Lippy Honor

A few weeks back I was forcing my way through the gospel of Matthew, hitting the one stumbling block after the other. There are so many things I just don’t understand. Referring to Bruce Metzger’s “The New Testament — It’s background, Growth and Content” has been helpful, but I think what is needed even more on my part, is to just spend time with this gospel. Trying to grasp who Jesus really was and is. Enough said about that. This time I had one of Jesus’  harsh criticisms in mind. One in which he condemns the chosen people of God, Israel, out from their own prophets. In Matthew 15 Jesus is rebuking the pharisees and the experts in the law, and quotes from Isaiah:

This people honors me with their lips
but their heart is far from me,
and they worship me in vain,
teaching as doctrines the commandments of men.

This wasn’t only true at the time of Jesus, for it was said already at the time of Isaiah. Isaiah said it to the people of God, Israel. In fact this is just one out of many examples in which the prophets of the the Old Testament condemn the Israel they know at the time in which they write. We have been reading through Malachi in the family this Christmas – a small book where the prophet is urging Israel (which at the time was coming back from captivity) to stop fornicating with other gods, and to start giving honor to their one true God and to trust him. Malachi writes:

“From the days of your ancestors you have ignored my commandments  and have not kept them! Return to me, and I will return to you…Bring the entire tithe into the storehouse so that there may be food in my temple. Test me in this matter,”  says the Lord who rules over all, “to see if I will not open for you the windows of heaven and pour out for you a blessing until there is no room for it all.”

Israel failed on this, because they didn’t have the new heart that Ezekiel was prophesying about. But now a new Israel assembled and taken from all nations and countries has risen with new hearts:

I will take you from the nations and gather you from all the countries; then I will bring you to your land.  I will sprinkle you with pure water and you will be clean from all your impurities. I will purify you from all your idols. I will give you a new heart, and I will put a new spirit within you. I will remove the heart of stone from your body and give you a heart of flesh. I will put my Spirit within you;  I will take the initiative and you will obey my statutes and carefully observe my regulations.

Whom is spoken of here of course is the new Israel — the one that the author of Hebrews recognizes as the people of which it is written in Jeremiah 31 (see Hebrews 8,8-12).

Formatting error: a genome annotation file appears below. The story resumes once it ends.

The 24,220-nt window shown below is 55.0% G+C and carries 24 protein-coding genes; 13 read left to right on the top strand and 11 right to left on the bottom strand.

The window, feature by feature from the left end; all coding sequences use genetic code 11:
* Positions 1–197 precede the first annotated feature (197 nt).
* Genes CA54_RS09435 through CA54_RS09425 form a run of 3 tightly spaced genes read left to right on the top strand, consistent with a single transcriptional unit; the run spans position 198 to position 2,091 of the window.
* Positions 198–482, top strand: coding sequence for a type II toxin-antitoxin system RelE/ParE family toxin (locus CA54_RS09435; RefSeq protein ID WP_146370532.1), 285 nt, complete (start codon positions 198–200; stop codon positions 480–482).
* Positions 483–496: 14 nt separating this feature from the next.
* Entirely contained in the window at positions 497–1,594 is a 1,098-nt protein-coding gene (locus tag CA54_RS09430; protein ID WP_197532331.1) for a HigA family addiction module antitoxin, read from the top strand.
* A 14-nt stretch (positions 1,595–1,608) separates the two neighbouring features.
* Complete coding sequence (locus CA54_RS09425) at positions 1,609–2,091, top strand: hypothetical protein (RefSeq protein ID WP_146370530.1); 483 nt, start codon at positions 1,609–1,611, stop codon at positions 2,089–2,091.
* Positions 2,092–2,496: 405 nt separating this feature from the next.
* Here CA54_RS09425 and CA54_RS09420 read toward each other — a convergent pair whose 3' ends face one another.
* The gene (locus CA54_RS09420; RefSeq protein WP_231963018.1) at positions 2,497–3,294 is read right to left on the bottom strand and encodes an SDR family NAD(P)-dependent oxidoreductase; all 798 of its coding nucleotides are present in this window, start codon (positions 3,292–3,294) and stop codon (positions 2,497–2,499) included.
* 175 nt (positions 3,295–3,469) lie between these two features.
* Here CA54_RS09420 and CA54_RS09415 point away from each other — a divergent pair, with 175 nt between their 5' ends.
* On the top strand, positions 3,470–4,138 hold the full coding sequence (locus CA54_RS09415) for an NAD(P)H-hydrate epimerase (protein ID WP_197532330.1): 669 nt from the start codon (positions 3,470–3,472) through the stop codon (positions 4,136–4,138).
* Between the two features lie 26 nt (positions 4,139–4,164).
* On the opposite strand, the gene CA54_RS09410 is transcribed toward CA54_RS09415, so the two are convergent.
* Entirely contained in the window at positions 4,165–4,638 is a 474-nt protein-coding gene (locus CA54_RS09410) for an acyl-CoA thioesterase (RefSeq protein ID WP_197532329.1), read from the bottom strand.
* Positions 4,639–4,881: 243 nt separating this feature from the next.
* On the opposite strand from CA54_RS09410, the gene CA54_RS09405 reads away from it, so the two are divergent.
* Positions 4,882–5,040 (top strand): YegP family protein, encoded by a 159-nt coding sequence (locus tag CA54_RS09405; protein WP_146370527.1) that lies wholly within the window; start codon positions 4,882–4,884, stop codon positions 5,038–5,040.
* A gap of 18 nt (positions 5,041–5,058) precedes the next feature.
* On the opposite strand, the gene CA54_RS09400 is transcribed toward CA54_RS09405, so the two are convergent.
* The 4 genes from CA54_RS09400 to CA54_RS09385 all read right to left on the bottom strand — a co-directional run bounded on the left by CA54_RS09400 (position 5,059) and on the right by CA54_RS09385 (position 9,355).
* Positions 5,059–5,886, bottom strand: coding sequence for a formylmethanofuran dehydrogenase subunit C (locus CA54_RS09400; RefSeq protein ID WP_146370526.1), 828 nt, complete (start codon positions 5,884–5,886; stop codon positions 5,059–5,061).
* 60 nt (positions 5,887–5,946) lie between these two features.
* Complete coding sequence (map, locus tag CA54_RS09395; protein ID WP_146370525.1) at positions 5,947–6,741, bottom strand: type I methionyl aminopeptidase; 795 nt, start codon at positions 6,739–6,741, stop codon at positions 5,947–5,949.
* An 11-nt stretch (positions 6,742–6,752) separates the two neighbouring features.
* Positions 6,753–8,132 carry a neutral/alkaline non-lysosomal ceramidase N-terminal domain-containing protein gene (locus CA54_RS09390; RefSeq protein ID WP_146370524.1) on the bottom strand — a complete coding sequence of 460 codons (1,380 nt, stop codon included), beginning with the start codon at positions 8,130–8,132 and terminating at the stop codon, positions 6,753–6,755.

A natural question then arises for each of the members of this new people to answer for themselves before God:

Do we fornicate with other gods?

Do I bring the tithe (my everything!)  back into Gods temple and by that taking God on his word, testing whether he is to be trusted or not? Or do I, like the Jews to which Jesus spoke in Matthew 15, honor and fear men instead of God? Jesus angrily attacks the pharisees and experts in the law when they inquire of him about his lack of respect for their traditions (ritual cleansing of hands before eating). Jesus shows them how the fault is with them and not him; how they disobey the will of God — His decrees –which was entrusted to them in form of the Scriptures. He reveals to them how they are putting Gods decrees to the side and making way for their own regulations instead — regulations set up for their own prospering and good. It is the indisputable will of God that we honor our parents. Still the pharisees made the people give their money to the temple coffin instead of to their old parents. Jesus rebuked them for this by citing from Isaiah what I earlier quoted. I should ask myself then, if I in the same manner fill my own stomach, or perhaps in the same way meet the requirements of the church I belong to, before I nurse my own fellowship with the one living and true God — the one whom I claim to know? For

…this is eternal life  – that they know you, the only true God, and Jesus Christ,  whom you sent.

(John 17,3).

Perhaps there is a need for new prophets to rise today and boldly speak shaking truths to the people of God. Truths for which the world will hate them. Truths leading the wholehearted to repentance.

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